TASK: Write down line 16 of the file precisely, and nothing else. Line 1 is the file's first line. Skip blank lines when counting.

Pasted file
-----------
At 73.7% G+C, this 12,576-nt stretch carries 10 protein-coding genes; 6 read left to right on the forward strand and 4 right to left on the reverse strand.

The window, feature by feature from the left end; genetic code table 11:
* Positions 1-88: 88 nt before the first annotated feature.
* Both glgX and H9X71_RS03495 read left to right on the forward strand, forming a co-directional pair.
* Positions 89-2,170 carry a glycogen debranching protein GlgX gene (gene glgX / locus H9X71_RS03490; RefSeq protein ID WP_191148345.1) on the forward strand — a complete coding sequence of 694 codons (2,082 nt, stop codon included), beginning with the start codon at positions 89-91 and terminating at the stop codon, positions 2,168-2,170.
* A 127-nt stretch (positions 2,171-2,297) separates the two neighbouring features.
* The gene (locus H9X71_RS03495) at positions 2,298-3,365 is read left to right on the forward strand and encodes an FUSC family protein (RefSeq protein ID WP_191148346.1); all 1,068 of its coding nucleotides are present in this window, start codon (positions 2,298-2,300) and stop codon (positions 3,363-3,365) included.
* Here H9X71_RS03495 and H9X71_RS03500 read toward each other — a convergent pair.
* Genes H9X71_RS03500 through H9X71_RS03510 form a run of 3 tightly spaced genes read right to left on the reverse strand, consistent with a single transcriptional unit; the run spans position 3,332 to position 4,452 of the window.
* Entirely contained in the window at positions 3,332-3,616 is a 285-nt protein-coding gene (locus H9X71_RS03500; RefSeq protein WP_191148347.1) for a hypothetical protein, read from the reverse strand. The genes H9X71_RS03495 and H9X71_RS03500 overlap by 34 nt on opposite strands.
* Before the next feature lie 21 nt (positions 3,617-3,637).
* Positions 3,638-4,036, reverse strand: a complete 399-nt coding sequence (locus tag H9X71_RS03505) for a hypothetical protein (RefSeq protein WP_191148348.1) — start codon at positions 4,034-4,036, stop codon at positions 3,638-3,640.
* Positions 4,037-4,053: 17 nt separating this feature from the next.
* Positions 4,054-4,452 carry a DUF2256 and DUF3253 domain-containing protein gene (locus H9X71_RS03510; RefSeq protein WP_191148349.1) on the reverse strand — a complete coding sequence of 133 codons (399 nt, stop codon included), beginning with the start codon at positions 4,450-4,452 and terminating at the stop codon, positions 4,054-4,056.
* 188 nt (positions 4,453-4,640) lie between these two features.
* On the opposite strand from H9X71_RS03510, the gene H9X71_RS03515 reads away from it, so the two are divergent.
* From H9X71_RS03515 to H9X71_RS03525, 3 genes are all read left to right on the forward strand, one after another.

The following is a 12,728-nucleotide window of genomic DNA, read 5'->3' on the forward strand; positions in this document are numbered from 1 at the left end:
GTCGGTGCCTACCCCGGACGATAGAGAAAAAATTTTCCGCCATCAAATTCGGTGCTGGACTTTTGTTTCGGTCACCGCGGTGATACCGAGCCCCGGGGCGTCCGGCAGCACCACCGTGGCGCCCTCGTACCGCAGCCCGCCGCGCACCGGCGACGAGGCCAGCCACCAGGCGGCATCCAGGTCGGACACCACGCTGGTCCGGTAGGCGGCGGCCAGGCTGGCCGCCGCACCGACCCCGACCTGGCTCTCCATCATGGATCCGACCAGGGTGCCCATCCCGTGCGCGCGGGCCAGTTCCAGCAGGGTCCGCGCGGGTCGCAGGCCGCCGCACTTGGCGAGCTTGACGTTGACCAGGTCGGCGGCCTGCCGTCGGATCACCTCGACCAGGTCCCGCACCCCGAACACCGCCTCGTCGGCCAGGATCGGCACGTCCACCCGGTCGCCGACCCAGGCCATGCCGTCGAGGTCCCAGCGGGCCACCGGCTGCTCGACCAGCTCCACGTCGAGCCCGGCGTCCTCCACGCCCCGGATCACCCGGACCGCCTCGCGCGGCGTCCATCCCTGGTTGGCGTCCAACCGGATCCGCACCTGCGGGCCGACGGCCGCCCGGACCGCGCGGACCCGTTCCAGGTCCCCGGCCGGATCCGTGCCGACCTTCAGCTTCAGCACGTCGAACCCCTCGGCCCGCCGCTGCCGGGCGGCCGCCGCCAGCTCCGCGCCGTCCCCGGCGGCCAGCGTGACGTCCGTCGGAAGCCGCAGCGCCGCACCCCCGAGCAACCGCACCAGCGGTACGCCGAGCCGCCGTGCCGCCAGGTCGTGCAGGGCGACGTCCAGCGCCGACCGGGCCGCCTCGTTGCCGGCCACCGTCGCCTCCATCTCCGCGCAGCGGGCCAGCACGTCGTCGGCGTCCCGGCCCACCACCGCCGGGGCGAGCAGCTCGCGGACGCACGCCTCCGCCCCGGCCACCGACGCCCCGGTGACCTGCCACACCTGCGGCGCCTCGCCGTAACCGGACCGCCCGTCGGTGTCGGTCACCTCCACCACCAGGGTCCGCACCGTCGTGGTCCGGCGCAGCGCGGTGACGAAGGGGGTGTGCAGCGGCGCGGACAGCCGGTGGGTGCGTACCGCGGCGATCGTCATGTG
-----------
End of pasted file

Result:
* On the opposite strand from H9X71_RS03510, the gene H9X71_RS03515 reads away from it, so the two are divergent.